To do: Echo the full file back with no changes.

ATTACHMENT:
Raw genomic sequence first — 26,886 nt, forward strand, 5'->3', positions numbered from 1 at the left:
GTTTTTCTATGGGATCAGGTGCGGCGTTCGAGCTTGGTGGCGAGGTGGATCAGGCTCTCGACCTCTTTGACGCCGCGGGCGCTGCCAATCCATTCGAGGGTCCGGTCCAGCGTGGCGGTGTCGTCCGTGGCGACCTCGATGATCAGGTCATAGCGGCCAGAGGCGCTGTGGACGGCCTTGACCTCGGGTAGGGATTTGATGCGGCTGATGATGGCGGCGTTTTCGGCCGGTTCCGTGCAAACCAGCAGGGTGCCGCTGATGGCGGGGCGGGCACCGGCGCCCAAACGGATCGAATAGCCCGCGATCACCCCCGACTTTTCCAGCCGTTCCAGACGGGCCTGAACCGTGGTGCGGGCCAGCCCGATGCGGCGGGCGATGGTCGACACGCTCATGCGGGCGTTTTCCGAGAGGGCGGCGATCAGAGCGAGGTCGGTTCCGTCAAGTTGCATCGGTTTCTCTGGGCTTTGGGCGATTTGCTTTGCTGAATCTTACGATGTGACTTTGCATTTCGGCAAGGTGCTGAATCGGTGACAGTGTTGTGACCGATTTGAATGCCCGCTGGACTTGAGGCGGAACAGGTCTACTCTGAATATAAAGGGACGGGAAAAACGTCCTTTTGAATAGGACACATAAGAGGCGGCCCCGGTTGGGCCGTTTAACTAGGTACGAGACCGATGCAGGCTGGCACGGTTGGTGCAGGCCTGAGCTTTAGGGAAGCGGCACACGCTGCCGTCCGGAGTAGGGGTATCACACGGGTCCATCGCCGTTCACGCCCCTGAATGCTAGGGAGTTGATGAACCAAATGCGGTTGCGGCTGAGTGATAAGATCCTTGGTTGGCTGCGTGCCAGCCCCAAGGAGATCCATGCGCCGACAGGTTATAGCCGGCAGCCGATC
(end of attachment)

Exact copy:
Raw genomic sequence first — 26,886 nt, forward strand, 5'->3', positions numbered from 1 at the left:
GTTTTTCTATGGGATCAGGTGCGGCGTTCGAGCTTGGTGGCGAGGTGGATCAGGCTCTCGACCTCTTTGACGCCGCGGGCGCTGCCAATCCATTCGAGGGTCCGGTCCAGCGTGGCGGTGTCGTCCGTGGCGACCTCGATGATCAGGTCATAGCGGCCAGAGGCGCTGTGGACGGCCTTGACCTCGGGTAGGGATTTGATGCGGCTGATGATGGCGGCGTTTTCGGCCGGTTCCGTGCAAACCAGCAGGGTGCCGCTGATGGCGGGGCGGGCACCGGCGCCCAAACGGATCGAATAGCCCGCGATCACCCCCGACTTTTCCAGCCGTTCCAGACGGGCCTGAACCGTGGTGCGGGCCAGCCCGATGCGGCGGGCGATGGTCGACACGCTCATGCGGGCGTTTTCCGAGAGGGCGGCGATCAGAGCGAGGTCGGTTCCGTCAAGTTGCATCGGTTTCTCTGGGCTTTGGGCGATTTGCTTTGCTGAATCTTACGATGTGACTTTGCATTTCGGCAAGGTGCTGAATCGGTGACAGTGTTGTGACCGATTTGAATGCCCGCTGGACTTGAGGCGGAACAGGTCTACTCTGAATATAAAGGGACGGGAAAAACGTCCTTTTGAATAGGACACATAAGAGGCGGCCCCGGTTGGGCCGTTTAACTAGGTACGAGACCGATGCAGGCTGGCACGGTTGGTGCAGGCCTGAGCTTTAGGGAAGCGGCACACGCTGCCGTCCGGAGTAGGGGTATCACACGGGTCCATCGCCGTTCACGCCCCTGAATGCTAGGGAGTTGATGAACCAAATGCGGTTGCGGCTGAGTGATAAGATCCTTGGTTGGCTGCGTGCCAGCCCCAAGGAGATCCATGCGCCGACAGGTTATAGCCGGCAGCCGATC